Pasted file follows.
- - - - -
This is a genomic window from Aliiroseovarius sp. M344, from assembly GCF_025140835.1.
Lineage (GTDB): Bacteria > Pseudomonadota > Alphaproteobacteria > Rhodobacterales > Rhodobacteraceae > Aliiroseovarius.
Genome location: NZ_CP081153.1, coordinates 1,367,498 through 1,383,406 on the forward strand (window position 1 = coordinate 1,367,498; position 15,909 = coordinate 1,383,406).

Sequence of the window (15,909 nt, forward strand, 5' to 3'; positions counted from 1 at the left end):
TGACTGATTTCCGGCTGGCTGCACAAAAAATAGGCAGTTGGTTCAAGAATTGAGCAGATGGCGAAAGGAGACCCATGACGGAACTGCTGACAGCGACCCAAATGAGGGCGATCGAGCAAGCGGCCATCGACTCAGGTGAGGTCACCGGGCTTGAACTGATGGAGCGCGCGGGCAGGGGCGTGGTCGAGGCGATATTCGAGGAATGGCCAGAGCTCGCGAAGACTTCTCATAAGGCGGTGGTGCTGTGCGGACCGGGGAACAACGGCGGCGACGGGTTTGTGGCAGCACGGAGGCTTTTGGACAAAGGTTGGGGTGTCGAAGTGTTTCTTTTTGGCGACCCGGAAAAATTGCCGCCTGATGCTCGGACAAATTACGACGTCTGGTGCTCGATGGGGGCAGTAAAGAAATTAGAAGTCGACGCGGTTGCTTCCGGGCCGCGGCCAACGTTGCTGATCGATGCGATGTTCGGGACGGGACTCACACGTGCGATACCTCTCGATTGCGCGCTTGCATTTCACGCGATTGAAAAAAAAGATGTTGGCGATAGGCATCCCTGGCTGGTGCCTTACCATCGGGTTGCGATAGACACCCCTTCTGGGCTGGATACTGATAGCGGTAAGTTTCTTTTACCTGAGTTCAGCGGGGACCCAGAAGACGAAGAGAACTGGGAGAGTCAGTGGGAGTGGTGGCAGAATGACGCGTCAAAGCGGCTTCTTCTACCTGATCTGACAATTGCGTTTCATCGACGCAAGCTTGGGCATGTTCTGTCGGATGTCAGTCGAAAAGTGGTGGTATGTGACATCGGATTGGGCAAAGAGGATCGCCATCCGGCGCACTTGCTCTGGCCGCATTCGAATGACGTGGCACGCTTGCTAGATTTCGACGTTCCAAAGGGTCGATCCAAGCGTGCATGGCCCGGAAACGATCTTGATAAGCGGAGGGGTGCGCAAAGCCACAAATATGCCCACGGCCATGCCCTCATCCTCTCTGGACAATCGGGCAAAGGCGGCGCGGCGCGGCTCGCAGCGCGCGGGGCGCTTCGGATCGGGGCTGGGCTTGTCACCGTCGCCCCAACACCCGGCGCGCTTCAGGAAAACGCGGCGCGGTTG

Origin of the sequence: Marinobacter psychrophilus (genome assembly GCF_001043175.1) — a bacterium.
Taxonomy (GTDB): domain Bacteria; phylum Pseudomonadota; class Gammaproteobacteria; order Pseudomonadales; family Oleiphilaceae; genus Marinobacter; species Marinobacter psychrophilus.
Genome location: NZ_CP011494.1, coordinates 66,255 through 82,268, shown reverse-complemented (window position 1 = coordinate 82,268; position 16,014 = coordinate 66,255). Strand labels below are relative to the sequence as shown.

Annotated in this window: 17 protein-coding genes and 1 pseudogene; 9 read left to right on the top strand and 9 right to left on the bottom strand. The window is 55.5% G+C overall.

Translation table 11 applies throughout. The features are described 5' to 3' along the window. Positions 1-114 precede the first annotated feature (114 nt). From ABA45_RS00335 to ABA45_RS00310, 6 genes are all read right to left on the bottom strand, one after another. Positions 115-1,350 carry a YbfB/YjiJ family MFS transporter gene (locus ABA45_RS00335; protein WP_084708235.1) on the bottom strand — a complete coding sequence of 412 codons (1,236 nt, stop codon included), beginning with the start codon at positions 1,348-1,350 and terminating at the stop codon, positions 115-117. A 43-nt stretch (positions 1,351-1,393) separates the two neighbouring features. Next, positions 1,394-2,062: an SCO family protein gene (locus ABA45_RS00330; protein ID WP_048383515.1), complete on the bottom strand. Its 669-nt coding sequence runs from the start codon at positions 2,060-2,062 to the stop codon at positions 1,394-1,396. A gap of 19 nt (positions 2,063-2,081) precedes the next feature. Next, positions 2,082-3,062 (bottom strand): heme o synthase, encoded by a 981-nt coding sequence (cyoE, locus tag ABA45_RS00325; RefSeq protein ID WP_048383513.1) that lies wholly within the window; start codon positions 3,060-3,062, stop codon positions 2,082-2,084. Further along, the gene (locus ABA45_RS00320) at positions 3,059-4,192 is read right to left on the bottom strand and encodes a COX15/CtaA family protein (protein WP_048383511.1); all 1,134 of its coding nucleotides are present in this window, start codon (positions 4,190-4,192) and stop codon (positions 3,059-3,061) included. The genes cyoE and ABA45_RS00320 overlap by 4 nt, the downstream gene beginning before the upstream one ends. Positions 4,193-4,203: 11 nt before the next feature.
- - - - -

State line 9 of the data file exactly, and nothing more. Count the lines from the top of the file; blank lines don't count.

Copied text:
Annotated in this window: 17 protein-coding genes and 1 pseudogene; 9 read left to right on the top strand and 9 right to left on the bottom strand. The window is 55.5% G+C overall.